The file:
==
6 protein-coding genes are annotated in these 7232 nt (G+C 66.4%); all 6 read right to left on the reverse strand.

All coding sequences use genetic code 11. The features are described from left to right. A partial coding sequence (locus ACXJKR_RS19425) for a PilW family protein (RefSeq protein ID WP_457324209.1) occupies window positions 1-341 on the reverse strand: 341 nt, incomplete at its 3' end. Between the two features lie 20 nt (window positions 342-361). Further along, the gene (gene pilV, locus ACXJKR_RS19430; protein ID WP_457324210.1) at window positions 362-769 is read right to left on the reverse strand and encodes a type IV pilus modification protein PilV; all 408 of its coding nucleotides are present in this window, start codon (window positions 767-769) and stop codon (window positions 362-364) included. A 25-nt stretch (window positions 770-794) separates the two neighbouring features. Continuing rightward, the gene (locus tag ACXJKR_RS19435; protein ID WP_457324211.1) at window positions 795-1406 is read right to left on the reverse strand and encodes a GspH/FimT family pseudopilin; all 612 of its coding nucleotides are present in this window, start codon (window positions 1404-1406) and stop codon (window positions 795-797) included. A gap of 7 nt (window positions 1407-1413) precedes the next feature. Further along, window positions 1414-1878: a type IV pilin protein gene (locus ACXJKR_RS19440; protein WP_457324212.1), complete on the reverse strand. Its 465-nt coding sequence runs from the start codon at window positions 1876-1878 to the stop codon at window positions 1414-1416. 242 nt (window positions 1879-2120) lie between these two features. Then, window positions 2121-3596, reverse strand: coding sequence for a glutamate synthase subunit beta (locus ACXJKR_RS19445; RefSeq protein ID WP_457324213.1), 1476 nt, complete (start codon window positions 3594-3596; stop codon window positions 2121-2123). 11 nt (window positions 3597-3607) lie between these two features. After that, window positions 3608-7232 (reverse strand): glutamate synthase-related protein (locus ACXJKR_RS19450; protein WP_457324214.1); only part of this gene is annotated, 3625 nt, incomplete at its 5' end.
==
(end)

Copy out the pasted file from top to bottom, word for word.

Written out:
6 protein-coding genes are annotated in these 7232 nt (G+C 66.4%); all 6 read right to left on the reverse strand.

All coding sequences use genetic code 11. The features are described from left to right. A partial coding sequence (locus ACXJKR_RS19425) for a PilW family protein (RefSeq protein ID WP_457324209.1) occupies window positions 1-341 on the reverse strand: 341 nt, incomplete at its 3' end. Between the two features lie 20 nt (window positions 342-361). Further along, the gene (gene pilV, locus ACXJKR_RS19430; protein ID WP_457324210.1) at window positions 362-769 is read right to left on the reverse strand and encodes a type IV pilus modification protein PilV; all 408 of its coding nucleotides are present in this window, start codon (window positions 767-769) and stop codon (window positions 362-364) included. A 25-nt stretch (window positions 770-794) separates the two neighbouring features. Continuing rightward, the gene (locus tag ACXJKR_RS19435; protein ID WP_457324211.1) at window positions 795-1406 is read right to left on the reverse strand and encodes a GspH/FimT family pseudopilin; all 612 of its coding nucleotides are present in this window, start codon (window positions 1404-1406) and stop codon (window positions 795-797) included. A gap of 7 nt (window positions 1407-1413) precedes the next feature. Further along, window positions 1414-1878: a type IV pilin protein gene (locus ACXJKR_RS19440; protein WP_457324212.1), complete on the reverse strand. Its 465-nt coding sequence runs from the start codon at window positions 1876-1878 to the stop codon at window positions 1414-1416. 242 nt (window positions 1879-2120) lie between these two features. Then, window positions 2121-3596, reverse strand: coding sequence for a glutamate synthase subunit beta (locus ACXJKR_RS19445; RefSeq protein ID WP_457324213.1), 1476 nt, complete (start codon window positions 3594-3596; stop codon window positions 2121-2123). 11 nt (window positions 3597-3607) lie between these two features. After that, window positions 3608-7232 (reverse strand): glutamate synthase-related protein (locus ACXJKR_RS19450; protein WP_457324214.1); only part of this gene is annotated, 3625 nt, incomplete at its 5' end.